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The hidden dangers of counterfeit pigments

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I know that we have written about this subject so may times, but for customers safety we believe that you can never give this subject enough attention.

We recently wrote an article, excerpts of which were featured in The Guild's Newsletter

Read the full article below:


Counterfeit Pigments, how to spot them, and why you should avoid them

Why do people make counterfeit products, but more importantly why do people buy them?

Counterfeit products can fall into two categories; those that don’t know that they are purchasing counterfeits, and those that do, but in either case the main motivating factor for either scenario is likely to be money, either there is money to be made from the people manufacturing the counterfeits, trading on a well-known brand, or a brand that can command a higher price tag, or money to be saved by the people purchasing the counterfeits.

As a generalisation, those who purchase counterfeit items see it as a victimless crime; they get a product at a much lower price and in the worst case scenario it is not manufactured to the same high standard as an original, or may not last as long but in justification, it also didn’t cost as much as an original. In any case very little regard is given to the brand manufacturers or Intellectual Property owners.

In a recent survey carried out by Eternal Beauty about counterfeit pigments, 23% of those who responded didn’t know if they had ever purchased a counterfeit pigment, it means that the people selling them are looking for a quick profit. Buying them without knowing was the main reason given for purchasing a counterfeit pigment but just behind was that the genuine article was overpriced.

While this sense of getting something cheaper, or even ’beating the system’ may be ‘acceptable’ for a handbag or purse, what about for Semi Permanent Makeup pigments, this isn’t something that may fall apart after a while it is a product that will be placed under the skin, usually on the face, and could have disastrous results for the person on the receiving end.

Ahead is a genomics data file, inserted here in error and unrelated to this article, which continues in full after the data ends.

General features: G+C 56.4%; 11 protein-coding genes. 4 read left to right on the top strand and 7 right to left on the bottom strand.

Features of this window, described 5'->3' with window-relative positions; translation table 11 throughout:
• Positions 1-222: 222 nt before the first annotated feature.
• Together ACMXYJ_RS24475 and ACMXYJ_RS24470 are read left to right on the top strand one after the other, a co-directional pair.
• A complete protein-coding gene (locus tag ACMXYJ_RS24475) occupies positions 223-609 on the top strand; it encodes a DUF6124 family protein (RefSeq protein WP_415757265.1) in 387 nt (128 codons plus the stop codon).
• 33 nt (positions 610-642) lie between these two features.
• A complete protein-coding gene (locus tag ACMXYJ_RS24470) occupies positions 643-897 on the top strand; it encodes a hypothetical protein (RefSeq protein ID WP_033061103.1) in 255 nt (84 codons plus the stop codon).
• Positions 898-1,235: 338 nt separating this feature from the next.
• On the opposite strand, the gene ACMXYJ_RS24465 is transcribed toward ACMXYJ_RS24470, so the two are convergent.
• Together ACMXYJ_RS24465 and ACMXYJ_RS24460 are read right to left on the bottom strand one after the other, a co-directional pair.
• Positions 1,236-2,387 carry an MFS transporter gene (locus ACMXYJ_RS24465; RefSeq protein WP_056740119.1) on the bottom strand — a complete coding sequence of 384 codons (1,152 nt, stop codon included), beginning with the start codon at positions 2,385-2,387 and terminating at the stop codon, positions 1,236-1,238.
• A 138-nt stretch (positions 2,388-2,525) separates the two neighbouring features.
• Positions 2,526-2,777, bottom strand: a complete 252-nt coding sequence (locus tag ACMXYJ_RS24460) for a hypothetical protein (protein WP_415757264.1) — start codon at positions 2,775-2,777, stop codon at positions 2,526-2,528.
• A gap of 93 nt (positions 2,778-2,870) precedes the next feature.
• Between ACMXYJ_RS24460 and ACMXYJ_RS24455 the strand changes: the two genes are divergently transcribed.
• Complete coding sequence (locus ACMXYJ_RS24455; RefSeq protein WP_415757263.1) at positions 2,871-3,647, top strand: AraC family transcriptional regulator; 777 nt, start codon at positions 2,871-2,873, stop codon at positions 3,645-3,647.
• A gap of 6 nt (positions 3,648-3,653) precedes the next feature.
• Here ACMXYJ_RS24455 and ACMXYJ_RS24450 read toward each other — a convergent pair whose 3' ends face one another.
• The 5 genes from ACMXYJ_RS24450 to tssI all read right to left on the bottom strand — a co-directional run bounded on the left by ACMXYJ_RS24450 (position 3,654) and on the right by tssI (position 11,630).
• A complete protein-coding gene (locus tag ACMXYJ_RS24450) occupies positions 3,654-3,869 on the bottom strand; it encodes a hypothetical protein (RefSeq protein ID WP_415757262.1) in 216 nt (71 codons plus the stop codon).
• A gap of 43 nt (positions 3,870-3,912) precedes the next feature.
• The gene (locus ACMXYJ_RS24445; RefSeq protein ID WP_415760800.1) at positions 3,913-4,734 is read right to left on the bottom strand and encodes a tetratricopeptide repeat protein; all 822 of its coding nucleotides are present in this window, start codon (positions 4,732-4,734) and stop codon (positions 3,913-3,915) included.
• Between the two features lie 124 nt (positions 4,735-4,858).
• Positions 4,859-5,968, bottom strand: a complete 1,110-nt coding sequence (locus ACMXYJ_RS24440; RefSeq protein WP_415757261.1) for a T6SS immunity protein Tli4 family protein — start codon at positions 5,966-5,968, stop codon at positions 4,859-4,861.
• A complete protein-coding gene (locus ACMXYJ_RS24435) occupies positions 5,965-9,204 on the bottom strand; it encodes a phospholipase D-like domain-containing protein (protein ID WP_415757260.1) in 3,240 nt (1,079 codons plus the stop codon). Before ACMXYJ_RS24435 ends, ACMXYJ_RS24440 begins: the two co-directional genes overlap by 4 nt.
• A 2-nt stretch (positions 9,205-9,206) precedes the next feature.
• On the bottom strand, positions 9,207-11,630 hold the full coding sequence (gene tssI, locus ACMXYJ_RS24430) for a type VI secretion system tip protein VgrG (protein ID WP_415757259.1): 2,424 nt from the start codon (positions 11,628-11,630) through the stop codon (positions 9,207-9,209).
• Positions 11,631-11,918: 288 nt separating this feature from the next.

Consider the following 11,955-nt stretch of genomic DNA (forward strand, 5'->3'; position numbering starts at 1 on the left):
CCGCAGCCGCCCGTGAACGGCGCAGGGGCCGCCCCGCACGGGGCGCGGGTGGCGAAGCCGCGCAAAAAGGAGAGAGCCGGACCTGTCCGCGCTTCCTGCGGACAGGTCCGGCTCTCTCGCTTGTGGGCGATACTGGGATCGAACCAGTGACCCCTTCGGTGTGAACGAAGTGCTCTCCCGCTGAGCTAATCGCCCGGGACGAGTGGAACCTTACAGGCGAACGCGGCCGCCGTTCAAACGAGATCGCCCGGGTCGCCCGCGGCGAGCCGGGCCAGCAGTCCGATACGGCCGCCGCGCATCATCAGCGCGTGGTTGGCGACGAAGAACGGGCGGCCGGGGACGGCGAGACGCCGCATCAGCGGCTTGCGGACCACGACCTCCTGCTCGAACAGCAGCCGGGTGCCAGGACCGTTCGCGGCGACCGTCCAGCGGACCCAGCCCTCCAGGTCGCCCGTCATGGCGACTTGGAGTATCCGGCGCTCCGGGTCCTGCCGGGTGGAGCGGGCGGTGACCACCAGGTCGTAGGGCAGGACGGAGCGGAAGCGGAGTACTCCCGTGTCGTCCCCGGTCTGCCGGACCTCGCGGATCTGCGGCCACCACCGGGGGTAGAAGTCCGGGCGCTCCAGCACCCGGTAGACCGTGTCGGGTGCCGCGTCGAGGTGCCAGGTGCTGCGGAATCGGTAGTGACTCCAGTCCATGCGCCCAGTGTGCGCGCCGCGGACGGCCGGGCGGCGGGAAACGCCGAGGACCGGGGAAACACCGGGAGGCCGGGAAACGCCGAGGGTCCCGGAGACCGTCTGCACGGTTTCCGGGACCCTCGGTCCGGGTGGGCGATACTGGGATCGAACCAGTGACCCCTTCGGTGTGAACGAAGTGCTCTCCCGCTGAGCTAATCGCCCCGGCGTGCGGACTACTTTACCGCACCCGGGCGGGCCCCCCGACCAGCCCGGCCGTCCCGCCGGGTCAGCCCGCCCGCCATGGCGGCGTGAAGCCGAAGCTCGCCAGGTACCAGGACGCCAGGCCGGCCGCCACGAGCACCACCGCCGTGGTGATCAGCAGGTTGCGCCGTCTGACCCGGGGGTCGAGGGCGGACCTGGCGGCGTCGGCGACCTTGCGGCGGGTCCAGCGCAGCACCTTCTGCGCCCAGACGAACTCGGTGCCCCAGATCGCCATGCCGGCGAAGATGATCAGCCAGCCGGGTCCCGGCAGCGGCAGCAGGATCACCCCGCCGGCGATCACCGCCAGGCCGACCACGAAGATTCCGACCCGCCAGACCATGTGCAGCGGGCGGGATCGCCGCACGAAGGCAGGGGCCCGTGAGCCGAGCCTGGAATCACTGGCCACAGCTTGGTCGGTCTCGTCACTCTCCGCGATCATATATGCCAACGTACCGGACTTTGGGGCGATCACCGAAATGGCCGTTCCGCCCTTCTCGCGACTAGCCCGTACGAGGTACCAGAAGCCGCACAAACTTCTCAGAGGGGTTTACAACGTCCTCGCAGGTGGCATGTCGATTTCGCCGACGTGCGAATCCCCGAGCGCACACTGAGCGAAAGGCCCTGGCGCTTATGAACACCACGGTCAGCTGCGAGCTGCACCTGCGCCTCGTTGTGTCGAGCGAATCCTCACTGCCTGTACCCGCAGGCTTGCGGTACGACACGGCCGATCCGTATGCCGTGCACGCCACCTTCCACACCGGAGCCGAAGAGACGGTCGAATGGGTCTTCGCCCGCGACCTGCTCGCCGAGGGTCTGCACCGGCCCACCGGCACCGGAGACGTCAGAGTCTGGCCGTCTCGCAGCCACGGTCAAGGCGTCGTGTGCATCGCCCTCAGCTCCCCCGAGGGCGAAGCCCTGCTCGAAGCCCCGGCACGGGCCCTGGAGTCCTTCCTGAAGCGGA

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Often the counterfeit pigments will look just like the genuine article, to the untrained eye at least. The ‘good’ counterfeits have all the same information on the bottle. In the case of Biotouch Pigments they have the logo and the colour on the front, and the ingredients on the back, however just because it has a series of ingredients listed can you really trust that it is accurate; counterfeiters after all are also looking to generate a profit from their crime and coupled with the fact that they cannot sell the counterfeit pigments for the same price as an original they need to make cost savings somewhere, and this is usually in the quality of the materials that are used.

Those knowingly sell the pigments share the same disregard as the people who make them for the health and well-being of the people who have the procedures done.

Of those who responded to our survey, 93% said that they would be worried about safety concerns if they were to use a counterfeit product during a procedure while less than half that amount were concerned with the moral or ethical issue of purchasing counterfeits.

Other than the obvious effects of having an unknown substance tattooed onto your face the effects of the counterfeit pigments are far reaching and ultimately damaging to the brand itself. In the last 4 years alone there have been 4 reports for ‘Biotouch’ products on the European Commission Rapid Alert System, Rapex that lists dangerous products that have been intercepted travelling between countries. The problem is that the pigments that have been reported are not Biotouch products but rather inferior counterfeit products, but anyone reading the reports and the list of risks identified won’t necessarily know that and in turn it has a damaging effect on the Biotouch Brand.

Of the horrors that are identified in the reports some that stand out can be seen in the table below, along with the recommended maximums (according to the EU resolution RESP (2008))

Ingredient (measured amounts in seized pigments)

Maximum levels allowed

Barium (62mg/kg)


Zinc (518mg/kg)


Arsenic (17.6mg/kg)


Nickel (35.9mg/kg)

As low as is technically achievable

Lead (16.5mg/kg)


Aniline (53mg/kg)


Nickel has a very high allergenic potential and can cause skin irritation and doesn’t really have much place in pigments, but more worryingly is the presence of Aniline in a counterfeit batch of Biotouch Sunset Orange seized in Sweden; Aniline is a toxic compound, yeas you read that correctly, toxic, and has been classified by the US Environmental Protection Agency as a Group B2, probable human carcinogen which is especially scary when you realise that the groups for classification run from A to E, and yet the people who manufactured this product had nothing passing through their mind other than profit.